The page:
It is a social and political demand to improve healthcare professionals’ knowledge of dementia. Within nursing education it is also a request to move young students who often possess stigmatizing attitudes to demented persons towards a more positive, empirically based approach to dementia care.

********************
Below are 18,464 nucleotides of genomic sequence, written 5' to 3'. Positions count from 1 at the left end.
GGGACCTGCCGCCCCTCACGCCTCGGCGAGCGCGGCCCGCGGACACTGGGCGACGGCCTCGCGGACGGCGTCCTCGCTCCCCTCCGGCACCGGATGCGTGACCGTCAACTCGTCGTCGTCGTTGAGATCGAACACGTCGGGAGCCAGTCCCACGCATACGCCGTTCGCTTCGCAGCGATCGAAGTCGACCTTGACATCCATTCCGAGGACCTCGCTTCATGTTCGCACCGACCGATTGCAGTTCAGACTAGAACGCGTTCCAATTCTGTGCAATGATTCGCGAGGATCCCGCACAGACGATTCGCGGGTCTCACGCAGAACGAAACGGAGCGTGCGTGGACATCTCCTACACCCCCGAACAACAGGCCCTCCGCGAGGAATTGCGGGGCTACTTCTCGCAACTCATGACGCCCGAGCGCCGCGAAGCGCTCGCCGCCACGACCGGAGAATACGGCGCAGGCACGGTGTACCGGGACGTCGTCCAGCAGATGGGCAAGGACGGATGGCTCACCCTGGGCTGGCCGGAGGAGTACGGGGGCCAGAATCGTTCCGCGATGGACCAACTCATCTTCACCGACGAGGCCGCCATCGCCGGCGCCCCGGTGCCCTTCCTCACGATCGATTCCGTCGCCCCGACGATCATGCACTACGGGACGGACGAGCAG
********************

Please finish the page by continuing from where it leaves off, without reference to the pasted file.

This article argues for an introduction of Alzheimer’s disease as a condition of suffering in the family. Dementia as suffering calls for a pluralistic healthcare perspective built upon neuropathophysiology, communication, psychology, pedagogy and nursing practice- and meta theories. Furthermore, the pluralistic approach offers nursing students a platform to catch suffering from the perspective of patients and families and to incorporate altruistic values in dementia care. Following the structure of a didactic, relational model the article carefully presents dementia classroom teaching. Cognitive as well as aesthetic learning contents and processes are in focus.